Surely a Best Picture Academy Award nomination should be enough to guarantee a massive box office haul, right? Wrong! Just ask Frank Darabont, who wrote and directed The Shawshank Redemption, which flopped during its initial theatrical run despite its obvious Oscar-calibre quality.
Oh, and let’s also not forget that the source material for Darabont’s screenplay was a novella by mega-popular scribe Stephen King – ostensibly yet another ingredient for sure-fire bankability. Nevertheless, The Shawshank Redemption didn’t rake in any cash until it was re-released to tie-in with its awards season campaign, although this affecting prison drama is now considered one of the greatest movies of all time.
While most of the films on this list eventually turned a profit or at least gained wider recognition, The Lone Ranger has still yet to do either. Remarkably, negative pre-release industry chatter and savage critical write-ups were enough to derail Gore Verbinski’s update of the classic 1930s Western radio show, seemingly forever.
Honestly, we’re hard-pressed to explain why The Lone Ranger hasn’t been able to find an audience. Leads Armie Hammer and Johnny Depp share a likable “odd couple” chemistry, the old school action set pieces are suitably thrilling, and celebrated auteur Quentin Tarantino even named it one of his favorite flicks of 2013! Is it the greatest movie of all time? Far from it – but much worse blockbuster films have performed far better.
This Is Spinal Tap may well be the definition of “sleeper hit.” Rob Reiner’s improv-heavy music mockumentary didn’t exactly light the box office on fire when it dropped back in 1984. However, it did solid business when it was released on home media later that year.
It’s hard to pinpoint the exact reason why audiences didn’t immediately warm to Spinal Tap. If we had to guess, though, we’d blame the surprising degree of verisimilitude achieved by Reiner and his cast and crew. No matter how ridiculous this satire of the excesses in rock and roll culture gets – including the infamous amplifier that dials up to 11! – it’s always grounded in just enough reality for its gags to fly over less astute viewers’ heads.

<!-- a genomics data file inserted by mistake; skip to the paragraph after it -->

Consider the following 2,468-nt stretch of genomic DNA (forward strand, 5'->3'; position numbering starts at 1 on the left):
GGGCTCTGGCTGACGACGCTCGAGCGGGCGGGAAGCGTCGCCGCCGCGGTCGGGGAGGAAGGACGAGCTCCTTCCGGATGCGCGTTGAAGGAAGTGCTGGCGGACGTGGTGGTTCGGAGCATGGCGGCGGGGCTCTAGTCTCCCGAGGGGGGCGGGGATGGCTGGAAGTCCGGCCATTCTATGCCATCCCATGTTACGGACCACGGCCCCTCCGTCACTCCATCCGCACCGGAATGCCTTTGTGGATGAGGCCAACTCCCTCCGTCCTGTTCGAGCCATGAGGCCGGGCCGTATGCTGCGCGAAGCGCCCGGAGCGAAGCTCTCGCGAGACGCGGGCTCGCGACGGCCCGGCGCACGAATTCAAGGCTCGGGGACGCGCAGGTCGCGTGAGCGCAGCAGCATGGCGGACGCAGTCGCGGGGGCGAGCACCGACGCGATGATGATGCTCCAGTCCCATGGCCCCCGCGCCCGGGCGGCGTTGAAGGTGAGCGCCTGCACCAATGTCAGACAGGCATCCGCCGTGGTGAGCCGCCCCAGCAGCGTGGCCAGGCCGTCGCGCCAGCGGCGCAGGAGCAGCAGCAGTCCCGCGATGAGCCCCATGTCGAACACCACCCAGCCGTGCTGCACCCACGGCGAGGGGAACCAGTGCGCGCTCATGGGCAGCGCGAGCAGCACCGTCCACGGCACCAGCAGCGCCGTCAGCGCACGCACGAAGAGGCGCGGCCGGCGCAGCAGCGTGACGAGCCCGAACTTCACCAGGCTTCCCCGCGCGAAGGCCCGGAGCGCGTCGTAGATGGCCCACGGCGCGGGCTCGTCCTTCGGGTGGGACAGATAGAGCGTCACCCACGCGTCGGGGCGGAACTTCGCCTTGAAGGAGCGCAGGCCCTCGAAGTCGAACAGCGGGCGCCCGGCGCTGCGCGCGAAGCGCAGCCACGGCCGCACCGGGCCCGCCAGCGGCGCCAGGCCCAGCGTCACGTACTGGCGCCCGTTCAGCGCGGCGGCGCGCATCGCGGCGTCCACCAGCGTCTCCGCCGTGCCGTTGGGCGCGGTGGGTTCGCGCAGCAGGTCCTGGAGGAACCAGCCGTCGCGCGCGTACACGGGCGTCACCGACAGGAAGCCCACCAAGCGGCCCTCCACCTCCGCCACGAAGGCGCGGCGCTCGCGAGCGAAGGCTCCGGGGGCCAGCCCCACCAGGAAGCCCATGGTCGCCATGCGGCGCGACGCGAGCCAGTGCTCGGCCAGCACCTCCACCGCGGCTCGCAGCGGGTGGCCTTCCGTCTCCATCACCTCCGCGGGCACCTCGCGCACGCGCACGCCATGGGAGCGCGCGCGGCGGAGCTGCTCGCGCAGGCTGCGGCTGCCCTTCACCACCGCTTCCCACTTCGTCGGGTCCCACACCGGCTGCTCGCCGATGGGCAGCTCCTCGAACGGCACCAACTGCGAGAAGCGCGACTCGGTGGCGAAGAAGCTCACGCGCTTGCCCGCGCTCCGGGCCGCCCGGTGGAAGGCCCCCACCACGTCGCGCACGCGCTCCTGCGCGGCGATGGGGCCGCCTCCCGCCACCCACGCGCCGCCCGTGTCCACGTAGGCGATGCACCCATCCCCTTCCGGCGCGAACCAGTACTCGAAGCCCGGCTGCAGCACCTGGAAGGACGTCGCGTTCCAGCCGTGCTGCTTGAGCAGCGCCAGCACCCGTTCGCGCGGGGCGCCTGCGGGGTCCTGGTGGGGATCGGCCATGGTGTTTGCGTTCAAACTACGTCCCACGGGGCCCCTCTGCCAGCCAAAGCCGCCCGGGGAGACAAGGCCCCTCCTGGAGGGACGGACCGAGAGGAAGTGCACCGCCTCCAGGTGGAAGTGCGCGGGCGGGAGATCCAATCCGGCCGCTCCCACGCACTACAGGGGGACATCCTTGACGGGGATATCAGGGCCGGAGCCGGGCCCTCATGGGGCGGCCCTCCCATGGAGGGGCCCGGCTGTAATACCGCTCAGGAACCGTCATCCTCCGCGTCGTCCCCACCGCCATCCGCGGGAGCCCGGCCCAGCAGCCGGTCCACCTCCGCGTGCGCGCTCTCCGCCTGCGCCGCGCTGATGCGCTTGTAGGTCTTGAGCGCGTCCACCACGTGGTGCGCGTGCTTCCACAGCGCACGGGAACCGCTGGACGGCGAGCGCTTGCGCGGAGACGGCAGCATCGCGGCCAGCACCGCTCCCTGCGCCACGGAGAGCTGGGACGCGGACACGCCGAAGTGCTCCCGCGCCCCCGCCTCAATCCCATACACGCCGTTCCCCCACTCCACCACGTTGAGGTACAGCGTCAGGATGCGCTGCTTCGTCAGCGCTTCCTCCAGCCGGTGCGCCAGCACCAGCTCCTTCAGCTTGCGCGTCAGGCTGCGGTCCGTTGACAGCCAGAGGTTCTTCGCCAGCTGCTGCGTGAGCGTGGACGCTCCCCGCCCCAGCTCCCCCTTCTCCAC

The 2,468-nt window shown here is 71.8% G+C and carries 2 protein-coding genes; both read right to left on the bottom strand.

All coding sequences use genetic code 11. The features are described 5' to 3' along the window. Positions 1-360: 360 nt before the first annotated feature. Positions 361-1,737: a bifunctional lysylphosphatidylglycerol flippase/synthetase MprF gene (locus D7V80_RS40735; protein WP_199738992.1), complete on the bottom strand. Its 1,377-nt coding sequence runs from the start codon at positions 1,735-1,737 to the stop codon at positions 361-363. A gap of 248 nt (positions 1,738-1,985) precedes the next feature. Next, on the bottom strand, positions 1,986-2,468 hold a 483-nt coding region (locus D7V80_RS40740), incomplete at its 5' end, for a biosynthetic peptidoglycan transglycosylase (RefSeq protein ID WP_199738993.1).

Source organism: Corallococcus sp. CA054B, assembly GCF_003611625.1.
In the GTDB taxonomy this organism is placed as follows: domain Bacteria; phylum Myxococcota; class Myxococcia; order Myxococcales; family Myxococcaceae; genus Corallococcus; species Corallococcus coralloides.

We’re just going to go ahead and call it: Dredd is the greatest comic book movie reboot of all time and undeniably the most overlooked. Director Pete Travis erases all memories of the widely-panned 1995 Sylvester Stallone vehicle, serving up a taut sci-fi action joint that finally did 2000AD’s iconic law enforcer justice.
Karl Urban gets Judge Dredd’s signature scowl down pat, while the slow-motion visuals transform the film’s graphic violence into something disarmingly beautiful. Toss in admirably restrained production design and a lean plot that perfectly balances brutal set pieces with effective character beats, and Dredd’s lukewarm commercial reception is flat-out puzzling.
Equal parts coming-of-age drama and sci-fi psychological thriller, Donnie Darko blew critics away when it premiered in 2001, but it passed mainstream audiences by entirely. Perhaps the yarn Richard Kelly spun was too bold, too esoteric, or straight-up too weird for the public – whatever the reason, it floundered financially.
That said, Donnie Darko lined distributor Newmarket Films’ pockets when it became available on home video, although debate still rages over whether the more explanatory director’s cut is superior to the theatrical version. It was also instrumental in launching the careers of Jake and Maggie Gyllenhaal, so it’s fair to say its legacy is assured.
Fun fact: despite being regularly cited as the greatest movie ever made, Citizen Kane didn’t even accrue enough cash to cover its production costs. Why? Three little words: William Randolph Hearst. Orson Welles drew heavily from the details of Hearst’s life to flesh out fictional tycoon Charles Foster Kane’s personality and backstory.
The newspaper magnate took offense, exerting his considerable influence to deter cinemagoers from seeing the film, a ploy which clearly paid off. But Hearst couldn’t keep Citizen Kane from the masses forever, and before too long, both Welles and his magnum opus were showered with the praise they so richly deserves.